Scoble draws faulty analogies between Starbucks and Microsoft

Alex Hoffman writes his own answer to Eric Kidd: “he needs to change his focus away from technology, platforms and the development community, to real world end-users and their requirements.”

One last thought. My family just went out to dinner. On the way back we passed by our favorite coffee place. Named Victor’s. Hey, wait a minute. This is Redmond. Not far from Starbucks’ headquarters. In Eric’s world, Victor would never be allowed to sell coffee.

Every day Victor reminds me that someone can beat “the dominant corporation” and deliver a better product.

Think that Victor doesn’t have a chance? 25 years ago you probably were the one saying “no fast-food franchise has a chance against McDonalds.” But, look at the per-store sales of In-N-Out vs. McDonalds and you’ll see that In-N-Out is another example of a dominant player getting their lunch eaten.

[The Scobleizer Weblog]

The fundamental problem with this analogy and the several others that Scoble offers is that none of these other industries are subject to the network effects that software platforms are. Scoble’s argument is that other big, dominant, competitors proved vulnerable to competition so Microsoft is vulnerable too.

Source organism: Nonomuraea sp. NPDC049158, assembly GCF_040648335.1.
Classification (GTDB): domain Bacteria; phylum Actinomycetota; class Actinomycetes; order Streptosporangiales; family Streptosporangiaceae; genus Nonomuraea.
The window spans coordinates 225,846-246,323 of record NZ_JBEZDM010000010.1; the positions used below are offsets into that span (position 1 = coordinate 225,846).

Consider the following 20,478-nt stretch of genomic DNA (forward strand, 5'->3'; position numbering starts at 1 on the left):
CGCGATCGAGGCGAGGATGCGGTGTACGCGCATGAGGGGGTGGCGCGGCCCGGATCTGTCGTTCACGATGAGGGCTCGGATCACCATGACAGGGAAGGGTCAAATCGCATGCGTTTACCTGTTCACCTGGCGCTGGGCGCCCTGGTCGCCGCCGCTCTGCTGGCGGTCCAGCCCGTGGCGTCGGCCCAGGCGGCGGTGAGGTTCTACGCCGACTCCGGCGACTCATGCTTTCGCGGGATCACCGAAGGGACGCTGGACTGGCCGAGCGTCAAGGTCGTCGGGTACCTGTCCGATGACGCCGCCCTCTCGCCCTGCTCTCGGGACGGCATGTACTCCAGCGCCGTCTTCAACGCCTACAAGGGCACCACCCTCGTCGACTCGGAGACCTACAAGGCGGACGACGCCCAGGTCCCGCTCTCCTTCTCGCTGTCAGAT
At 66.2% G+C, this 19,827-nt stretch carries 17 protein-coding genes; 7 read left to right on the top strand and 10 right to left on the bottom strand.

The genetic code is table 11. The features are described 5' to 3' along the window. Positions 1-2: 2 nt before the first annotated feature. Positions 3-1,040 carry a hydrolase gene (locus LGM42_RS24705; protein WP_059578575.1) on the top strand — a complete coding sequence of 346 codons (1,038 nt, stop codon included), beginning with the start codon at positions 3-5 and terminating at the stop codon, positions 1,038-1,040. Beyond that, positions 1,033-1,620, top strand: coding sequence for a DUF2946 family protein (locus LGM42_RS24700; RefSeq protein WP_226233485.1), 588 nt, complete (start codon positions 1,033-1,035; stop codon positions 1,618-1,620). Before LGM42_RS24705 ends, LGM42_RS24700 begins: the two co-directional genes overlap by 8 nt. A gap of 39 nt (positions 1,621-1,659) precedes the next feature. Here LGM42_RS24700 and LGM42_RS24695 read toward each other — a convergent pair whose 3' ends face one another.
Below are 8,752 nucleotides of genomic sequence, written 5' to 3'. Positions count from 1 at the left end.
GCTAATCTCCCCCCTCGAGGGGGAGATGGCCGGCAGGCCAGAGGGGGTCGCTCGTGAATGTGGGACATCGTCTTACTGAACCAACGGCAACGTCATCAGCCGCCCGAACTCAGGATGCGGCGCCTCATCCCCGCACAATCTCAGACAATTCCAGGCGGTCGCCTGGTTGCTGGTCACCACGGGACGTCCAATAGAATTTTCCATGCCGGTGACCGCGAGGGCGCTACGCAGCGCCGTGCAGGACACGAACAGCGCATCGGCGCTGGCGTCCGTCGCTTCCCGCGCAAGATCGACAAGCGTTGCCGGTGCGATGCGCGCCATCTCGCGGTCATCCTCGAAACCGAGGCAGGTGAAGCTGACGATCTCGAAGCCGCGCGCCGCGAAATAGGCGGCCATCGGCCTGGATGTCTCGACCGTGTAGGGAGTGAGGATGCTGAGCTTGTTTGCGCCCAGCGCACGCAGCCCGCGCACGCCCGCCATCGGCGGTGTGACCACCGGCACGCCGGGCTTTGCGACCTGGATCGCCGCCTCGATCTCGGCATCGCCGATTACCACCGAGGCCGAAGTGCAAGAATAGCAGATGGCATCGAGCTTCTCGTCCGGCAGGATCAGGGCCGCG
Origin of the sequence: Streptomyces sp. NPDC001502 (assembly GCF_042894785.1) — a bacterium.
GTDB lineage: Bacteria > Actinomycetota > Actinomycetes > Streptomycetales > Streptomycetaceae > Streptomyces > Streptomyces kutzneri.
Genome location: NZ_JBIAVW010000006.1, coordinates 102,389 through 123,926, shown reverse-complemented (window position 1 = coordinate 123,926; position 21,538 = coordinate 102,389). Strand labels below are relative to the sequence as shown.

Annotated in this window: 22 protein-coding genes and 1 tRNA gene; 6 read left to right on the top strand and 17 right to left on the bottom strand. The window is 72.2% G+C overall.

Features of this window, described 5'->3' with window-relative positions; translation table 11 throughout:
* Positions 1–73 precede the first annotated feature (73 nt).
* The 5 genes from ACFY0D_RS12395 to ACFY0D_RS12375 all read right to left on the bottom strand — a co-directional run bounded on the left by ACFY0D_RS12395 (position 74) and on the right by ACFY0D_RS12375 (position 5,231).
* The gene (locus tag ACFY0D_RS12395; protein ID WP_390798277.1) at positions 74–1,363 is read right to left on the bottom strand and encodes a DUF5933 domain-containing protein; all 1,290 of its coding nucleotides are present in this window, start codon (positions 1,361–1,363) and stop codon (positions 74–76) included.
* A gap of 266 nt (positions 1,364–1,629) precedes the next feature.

What he conveniently overlooks is the critical differences in the markets we are talking about. In software platforms, unlike markets for expensive coffee, it matters what other customers are doing. Imagine, if you will, a coffee market that was similar to the operating systems market. In that market, if I bought coffee at Victor’s I wouldn’t be able to have a conversation with anyone who bought coffee at Starbucks without permission from Starbucks. Or imagine a world where you had to get permission from the zoning board and Starbucks to open a coffee shop. Then you’re getting closer to the world that platform vendors like Microsoft get to play in.

So, Scoble, here’s a question for you. When you’re evangelizing Longhorn in days to come, will you be just talking about some whizbang new feature or might you mention in passing the eleventy gazillion users in the installed base?